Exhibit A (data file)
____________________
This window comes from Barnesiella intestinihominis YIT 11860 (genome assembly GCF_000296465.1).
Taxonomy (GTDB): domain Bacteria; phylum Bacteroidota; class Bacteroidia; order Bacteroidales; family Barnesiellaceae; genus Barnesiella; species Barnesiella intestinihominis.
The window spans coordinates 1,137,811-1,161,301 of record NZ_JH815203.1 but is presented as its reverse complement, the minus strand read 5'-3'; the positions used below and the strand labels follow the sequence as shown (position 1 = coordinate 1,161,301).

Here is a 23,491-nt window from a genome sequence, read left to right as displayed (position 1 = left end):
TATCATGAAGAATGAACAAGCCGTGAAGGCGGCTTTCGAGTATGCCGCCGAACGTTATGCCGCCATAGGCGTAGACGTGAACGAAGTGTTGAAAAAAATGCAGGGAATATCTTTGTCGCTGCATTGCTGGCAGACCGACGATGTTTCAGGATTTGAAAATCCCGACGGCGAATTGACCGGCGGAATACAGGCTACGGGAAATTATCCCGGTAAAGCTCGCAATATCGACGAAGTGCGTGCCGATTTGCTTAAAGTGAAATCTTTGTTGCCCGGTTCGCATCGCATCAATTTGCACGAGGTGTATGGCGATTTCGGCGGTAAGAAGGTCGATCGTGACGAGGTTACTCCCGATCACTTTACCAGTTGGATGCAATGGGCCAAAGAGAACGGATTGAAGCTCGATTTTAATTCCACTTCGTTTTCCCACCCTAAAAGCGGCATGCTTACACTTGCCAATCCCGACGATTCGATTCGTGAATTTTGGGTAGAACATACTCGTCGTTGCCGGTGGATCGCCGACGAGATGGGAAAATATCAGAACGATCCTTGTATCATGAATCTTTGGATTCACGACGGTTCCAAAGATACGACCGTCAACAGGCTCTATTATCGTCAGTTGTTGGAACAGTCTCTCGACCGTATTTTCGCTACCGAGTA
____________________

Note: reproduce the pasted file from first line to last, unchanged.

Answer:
This window comes from Barnesiella intestinihominis YIT 11860 (genome assembly GCF_000296465.1).
Taxonomy (GTDB): domain Bacteria; phylum Bacteroidota; class Bacteroidia; order Bacteroidales; family Barnesiellaceae; genus Barnesiella; species Barnesiella intestinihominis.
The window spans coordinates 1,137,811-1,161,301 of record NZ_JH815203.1 but is presented as its reverse complement, the minus strand read 5'-3'; the positions used below and the strand labels follow the sequence as shown (position 1 = coordinate 1,161,301).

Here is a 23,491-nt window from a genome sequence, read left to right as displayed (position 1 = left end):
TATCATGAAGAATGAACAAGCCGTGAAGGCGGCTTTCGAGTATGCCGCCGAACGTTATGCCGCCATAGGCGTAGACGTGAACGAAGTGTTGAAAAAAATGCAGGGAATATCTTTGTCGCTGCATTGCTGGCAGACCGACGATGTTTCAGGATTTGAAAATCCCGACGGCGAATTGACCGGCGGAATACAGGCTACGGGAAATTATCCCGGTAAAGCTCGCAATATCGACGAAGTGCGTGCCGATTTGCTTAAAGTGAAATCTTTGTTGCCCGGTTCGCATCGCATCAATTTGCACGAGGTGTATGGCGATTTCGGCGGTAAGAAGGTCGATCGTGACGAGGTTACTCCCGATCACTTTACCAGTTGGATGCAATGGGCCAAAGAGAACGGATTGAAGCTCGATTTTAATTCCACTTCGTTTTCCCACCCTAAAAGCGGCATGCTTACACTTGCCAATCCCGACGATTCGATTCGTGAATTTTGGGTAGAACATACTCGTCGTTGCCGGTGGATCGCCGACGAGATGGGAAAATATCAGAACGATCCTTGTATCATGAATCTTTGGATTCACGACGGTTCCAAAGATACGACCGTCAACAGGCTCTATTATCGTCAGTTGTTGGAACAGTCTCTCGACCGTATTTTCGCTACCGAGTA